Shannon Appelcline, author of Designers & Dragons, commented that while Sigil "had been largely ignored during the 3e era", it "was faring better in 4e, despite the large-scale restructuring of D&D's cosmology" due to small inclusions in the Dungeon Master's Guide (2008) and Manual of the Planes.[12] Appelcline highlighted that it was the 4th Edition Dungeon Master's Guide 2 which "saw the return of the fan-favorite setting of Sigil" which "was laid out as a full paragon-level setting. There's not much new here for old-time fans of Planescape, but there was one big change as a result of Faction War (1998). The factions that caused much of the conflict in Planescape are now gone. [...] The Dungeon Master's Guide 2 also contains 'A Conspiracy of Doors', the first Sigil adventure to see print in many years".[12]

Dungeons & Dragons 5th edition (2014–)[edit]

Sigil is briefly mentioned in Appendix C of the 5th edition's Player's Handbook.[13] There is also some information on Sigil in Dungeon Master's Guide at the end of Chapter 2.[14]


Scott Haring, in his review of the Planescape Campaign Setting for Pyramid, described Sigil as "a strange city with doors to every plane and every reality, and inhabitants from all those planes and realities living together in (more or less) harmony."[15] Trenton Webb of British RPG magazine Arcane calls the city "splendidly bizarre" and declares that "Sigil, The Lady of Pain's citadel, is an elegant gaming construct, yet it can often feel a little hollow", feeling that life in Sigil should be "a swirl of plots, factions and sedition that leaves players' heads spinning, wounds bleeding and experience points tally in overdrive".[16]

Sigil as depicted in Planescape: Torment was praised by Evan Narcisse from Kotaku as one of the richest science fiction and fantasy worlds in video games.[17]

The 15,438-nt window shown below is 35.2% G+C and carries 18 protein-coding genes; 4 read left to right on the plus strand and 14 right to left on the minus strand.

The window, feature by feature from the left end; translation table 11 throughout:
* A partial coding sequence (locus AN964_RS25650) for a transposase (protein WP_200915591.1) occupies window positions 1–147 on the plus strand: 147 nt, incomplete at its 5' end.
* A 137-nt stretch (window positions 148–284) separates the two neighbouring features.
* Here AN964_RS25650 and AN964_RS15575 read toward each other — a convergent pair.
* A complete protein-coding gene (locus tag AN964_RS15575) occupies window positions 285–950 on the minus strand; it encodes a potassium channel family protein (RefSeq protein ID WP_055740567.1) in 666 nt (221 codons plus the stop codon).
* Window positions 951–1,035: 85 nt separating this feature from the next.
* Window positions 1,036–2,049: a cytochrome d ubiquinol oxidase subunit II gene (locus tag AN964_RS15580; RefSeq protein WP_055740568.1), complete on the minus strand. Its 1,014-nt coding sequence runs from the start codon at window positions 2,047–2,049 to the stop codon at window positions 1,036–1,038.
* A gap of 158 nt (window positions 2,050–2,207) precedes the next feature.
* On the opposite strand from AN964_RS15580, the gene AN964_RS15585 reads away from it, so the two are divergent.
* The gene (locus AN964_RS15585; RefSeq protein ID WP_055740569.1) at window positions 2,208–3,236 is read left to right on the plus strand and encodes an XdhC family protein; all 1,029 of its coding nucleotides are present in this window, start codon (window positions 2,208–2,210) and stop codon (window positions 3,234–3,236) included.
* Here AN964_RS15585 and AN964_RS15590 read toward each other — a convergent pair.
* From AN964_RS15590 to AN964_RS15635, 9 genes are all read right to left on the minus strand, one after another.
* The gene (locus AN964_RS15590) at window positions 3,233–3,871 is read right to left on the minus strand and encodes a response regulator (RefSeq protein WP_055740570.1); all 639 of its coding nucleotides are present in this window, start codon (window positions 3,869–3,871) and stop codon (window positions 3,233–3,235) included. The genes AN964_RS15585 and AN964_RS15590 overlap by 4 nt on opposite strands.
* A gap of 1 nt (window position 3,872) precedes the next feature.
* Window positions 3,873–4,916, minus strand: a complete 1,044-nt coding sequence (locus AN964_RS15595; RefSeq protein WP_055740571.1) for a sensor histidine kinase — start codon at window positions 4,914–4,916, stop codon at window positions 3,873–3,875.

Ari David, for CBR, commented that "Sigil is the ultimate inter-dimensional trading post, offering goods and transport not only to other planes but allows passage between the multitude of Material Planes that comprise D&D’s campaign settings".[18] Daniel Colohan, also for CBR, included Sigil in the "15 D&D Outer Planes That Would Make Great Campaign Settings" list — Colohan highlights that "the most notable location in the Outlands is Sigil, the City of Doors. [...] The city of Sigil would be the ideal starting location for a campaign centered around the Outer Planes, as portals between each of the planes are commonplace. It could also provide a resting point between adventures, allowing the party to catch their breath between forays into D&D's dangerous outer planes".[19]

In the game[edit]

The main setting [in Planescape], a city "at the center of the multiverse" called Sigil, was run by groups called factions. The factions each had a different outlook on the universe. Thus, by joining one of the factions, or simply by dealing with them as players, you were compelled to think and sometimes even argue about the nature of reality.